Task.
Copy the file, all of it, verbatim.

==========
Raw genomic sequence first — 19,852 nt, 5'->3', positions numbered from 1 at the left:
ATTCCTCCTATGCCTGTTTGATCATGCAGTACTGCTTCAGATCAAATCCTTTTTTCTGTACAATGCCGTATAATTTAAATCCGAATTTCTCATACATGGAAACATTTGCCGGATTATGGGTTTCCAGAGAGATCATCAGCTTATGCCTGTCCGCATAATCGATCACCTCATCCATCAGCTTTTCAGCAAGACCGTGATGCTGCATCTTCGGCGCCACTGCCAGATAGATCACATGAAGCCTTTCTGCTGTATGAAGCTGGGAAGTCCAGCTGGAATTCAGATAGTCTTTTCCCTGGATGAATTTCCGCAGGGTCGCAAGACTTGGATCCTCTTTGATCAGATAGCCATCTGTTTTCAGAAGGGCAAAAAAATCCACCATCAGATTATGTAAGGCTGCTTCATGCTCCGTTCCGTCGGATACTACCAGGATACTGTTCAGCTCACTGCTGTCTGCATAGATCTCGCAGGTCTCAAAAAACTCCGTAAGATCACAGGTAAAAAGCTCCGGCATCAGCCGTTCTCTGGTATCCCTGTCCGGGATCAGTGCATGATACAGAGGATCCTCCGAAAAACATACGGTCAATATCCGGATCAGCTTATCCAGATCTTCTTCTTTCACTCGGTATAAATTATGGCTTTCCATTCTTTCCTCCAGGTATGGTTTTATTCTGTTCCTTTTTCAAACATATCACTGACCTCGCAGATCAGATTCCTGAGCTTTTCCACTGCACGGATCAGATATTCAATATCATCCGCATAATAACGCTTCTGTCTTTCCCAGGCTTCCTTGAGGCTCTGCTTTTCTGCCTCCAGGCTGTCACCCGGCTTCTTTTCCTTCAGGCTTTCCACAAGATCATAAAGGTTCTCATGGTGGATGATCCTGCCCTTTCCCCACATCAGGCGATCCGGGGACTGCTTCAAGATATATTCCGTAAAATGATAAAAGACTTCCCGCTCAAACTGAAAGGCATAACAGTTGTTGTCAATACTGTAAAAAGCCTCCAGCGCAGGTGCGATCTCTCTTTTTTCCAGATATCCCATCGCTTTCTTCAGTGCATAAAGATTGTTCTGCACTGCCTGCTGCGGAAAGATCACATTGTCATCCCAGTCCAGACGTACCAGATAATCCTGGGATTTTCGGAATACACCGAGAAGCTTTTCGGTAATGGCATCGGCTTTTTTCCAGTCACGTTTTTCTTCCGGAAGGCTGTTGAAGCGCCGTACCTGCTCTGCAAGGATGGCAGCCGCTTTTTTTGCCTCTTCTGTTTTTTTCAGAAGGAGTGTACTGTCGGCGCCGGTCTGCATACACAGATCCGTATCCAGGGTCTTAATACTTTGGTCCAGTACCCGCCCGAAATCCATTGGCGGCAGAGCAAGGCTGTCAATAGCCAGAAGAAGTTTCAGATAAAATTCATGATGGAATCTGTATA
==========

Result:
Raw genomic sequence first — 19,852 nt, 5'->3', positions numbered from 1 at the left:
ATTCCTCCTATGCCTGTTTGATCATGCAGTACTGCTTCAGATCAAATCCTTTTTTCTGTACAATGCCGTATAATTTAAATCCGAATTTCTCATACATGGAAACATTTGCCGGATTATGGGTTTCCAGAGAGATCATCAGCTTATGCCTGTCCGCATAATCGATCACCTCATCCATCAGCTTTTCAGCAAGACCGTGATGCTGCATCTTCGGCGCCACTGCCAGATAGATCACATGAAGCCTTTCTGCTGTATGAAGCTGGGAAGTCCAGCTGGAATTCAGATAGTCTTTTCCCTGGATGAATTTCCGCAGGGTCGCAAGACTTGGATCCTCTTTGATCAGATAGCCATCTGTTTTCAGAAGGGCAAAAAAATCCACCATCAGATTATGTAAGGCTGCTTCATGCTCCGTTCCGTCGGATACTACCAGGATACTGTTCAGCTCACTGCTGTCTGCATAGATCTCGCAGGTCTCAAAAAACTCCGTAAGATCACAGGTAAAAAGCTCCGGCATCAGCCGTTCTCTGGTATCCCTGTCCGGGATCAGTGCATGATACAGAGGATCCTCCGAAAAACATACGGTCAATATCCGGATCAGCTTATCCAGATCTTCTTCTTTCACTCGGTATAAATTATGGCTTTCCATTCTTTCCTCCAGGTATGGTTTTATTCTGTTCCTTTTTCAAACATATCACTGACCTCGCAGATCAGATTCCTGAGCTTTTCCACTGCACGGATCAGATATTCAATATCATCCGCATAATAACGCTTCTGTCTTTCCCAGGCTTCCTTGAGGCTCTGCTTTTCTGCCTCCAGGCTGTCACCCGGCTTCTTTTCCTTCAGGCTTTCCACAAGATCATAAAGGTTCTCATGGTGGATGATCCTGCCCTTTCCCCACATCAGGCGATCCGGGGACTGCTTCAAGATATATTCCGTAAAATGATAAAAGACTTCCCGCTCAAACTGAAAGGCATAACAGTTGTTGTCAATACTGTAAAAAGCCTCCAGCGCAGGTGCGATCTCTCTTTTTTCCAGATATCCCATCGCTTTCTTCAGTGCATAAAGATTGTTCTGCACTGCCTGCTGCGGAAAGATCACATTGTCATCCCAGTCCAGACGTACCAGATAATCCTGGGATTTTCGGAATACACCGAGAAGCTTTTCGGTAATGGCATCGGCTTTTTTCCAGTCACGTTTTTCTTCCGGAAGGCTGTTGAAGCGCCGTACCTGCTCTGCAAGGATGGCAGCCGCTTTTTTTGCCTCTTCTGTTTTTTTCAGAAGGAGTGTACTGTCGGCGCCGGTCTGCATACACAGATCCGTATCCAGGGTCTTAATACTTTGGTCCAGTACCCGCCCGAAATCCATTGGCGGCAGAGCAAGGCTGTCAATAGCCAGAAGAAGTTTCAGATAAAATTCATGATGGAATCTGTATA